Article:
Pakistan’s Political Star Imran Khan Down, Not Out

The former cricketer will have a chance to build his party in opposition and emerge stronger.

The political tsunami that Pakistan’s Imran Khan promised, and was so sure of achieving, never came. His party, Tehreek-e-Insaf, fell almost a hundred seats short of Nawaz Sharif’s conservative Muslim League which is now set to form a government.

The former cricketer’s meteoric rise in the past few years was perhaps the most notable feature of this month’s election. The massive turnout at his rallies in politically significant cities including Karachi and Lahore and the apparent appeal of his proclaimed “new Pakistan” led many to believe that he would be able to challenge the dominance of the Pakistan People’s Party and Sharif’s Muslim League.

Two things seemed to work in Khan’s favor: his personal reputation and a general anti-incumbency sentiment in Pakistan. The latter was restricted not only to the People’s Party government but extended to the entire political system which included Sharif, a former premier. Khan exploited it well by focusing on issues that were bound to find a receptive audience. In particular, he launched a strong critique against corruption, the perks and privileges enjoyed by government officials, especially the unofficial exemption from paying taxes, and Pakistan’s alliance with the United States and the resultant drone strikes on its soil.

The fact that Khan had little of a political career also benefited him as he was viewed as an outsider. His lack of ties with Pakistan’s political elite set him apart from the rest of the field. His successful management of a cancer hospital in Lahore, in a country where much of the health sector is in shambles, was applauded even by his critics.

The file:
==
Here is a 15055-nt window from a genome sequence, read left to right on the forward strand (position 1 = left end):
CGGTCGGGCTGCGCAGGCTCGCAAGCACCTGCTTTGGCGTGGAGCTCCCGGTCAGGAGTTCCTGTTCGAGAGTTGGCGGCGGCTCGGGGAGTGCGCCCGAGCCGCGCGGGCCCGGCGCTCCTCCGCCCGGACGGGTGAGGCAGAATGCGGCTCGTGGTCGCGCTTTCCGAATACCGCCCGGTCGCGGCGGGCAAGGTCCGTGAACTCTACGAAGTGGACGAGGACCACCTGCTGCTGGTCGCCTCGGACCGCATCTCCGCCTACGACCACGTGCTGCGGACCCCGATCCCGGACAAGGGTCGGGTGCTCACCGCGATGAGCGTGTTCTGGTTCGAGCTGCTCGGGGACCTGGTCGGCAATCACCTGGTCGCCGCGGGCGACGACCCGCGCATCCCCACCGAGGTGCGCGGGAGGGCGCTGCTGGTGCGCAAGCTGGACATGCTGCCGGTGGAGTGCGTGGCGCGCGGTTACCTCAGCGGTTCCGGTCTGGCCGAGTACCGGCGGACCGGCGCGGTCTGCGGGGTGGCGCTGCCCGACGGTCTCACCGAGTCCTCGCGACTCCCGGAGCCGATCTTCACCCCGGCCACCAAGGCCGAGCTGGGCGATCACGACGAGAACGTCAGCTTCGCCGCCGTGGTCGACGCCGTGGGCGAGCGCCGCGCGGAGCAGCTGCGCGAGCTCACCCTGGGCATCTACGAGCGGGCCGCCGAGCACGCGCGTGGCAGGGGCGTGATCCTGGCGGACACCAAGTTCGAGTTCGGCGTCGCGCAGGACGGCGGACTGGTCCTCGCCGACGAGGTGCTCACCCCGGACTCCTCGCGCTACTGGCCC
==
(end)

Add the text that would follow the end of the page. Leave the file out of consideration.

However, as the initial euphoria about him waned, flaws became apparent. While he rightly identified Pakistan’s problems, he offered little in terms of comprehensive solutions, his proposals being deemed “idealistic to the extent of being simplistic.”

Khan proposed to solve the country’s revenue collection problem by setting a better example which supposedly would have inspired Pakistanis to pay more taxes. He seemed to blame the United States entirely for fueling Islamic insurgency by targeting suspected terrorists with unmanned aerial vehicles while refusing to speak out against the Taliban, alienating urban voters who were otherwise his main supporters.

Khan’s talk of a “new Pakistan” and promises of “change” were further tainted by his party’s inclusion of defectors as well as stalwarts of the old political system. Others resigned from the party, claiming that it had strayed from its original ideology.

In the absence of a convincing platform, Khan’s own reputation and widespread anti-establishment sentiment could only have taken him so far. The Muslim League and Pakistan People’s Party, for all their flaws, still have strong foundations in their respective strongholds, evidenced by their performance in Punjab and Sindh, respectively.

All is not lost for Imran Khan. He may not have succeeded in “sweeping the elections” but his performance was a significant improvement from his previous outings. From having secured only one seat in 2002, his party emerged with a plurality in Khyber Pakhtunkhwa where dissatisfaction with American drone strike is highest. Khan will be able to form the provincial government there.

Nationally, Khan’s may yet morph into a credible alternative to the major parties. It won’t have to compromise on its positions in a coalition government, rather develop its platform more comprehensively and prepare to pose a more formidable challenge in the next election.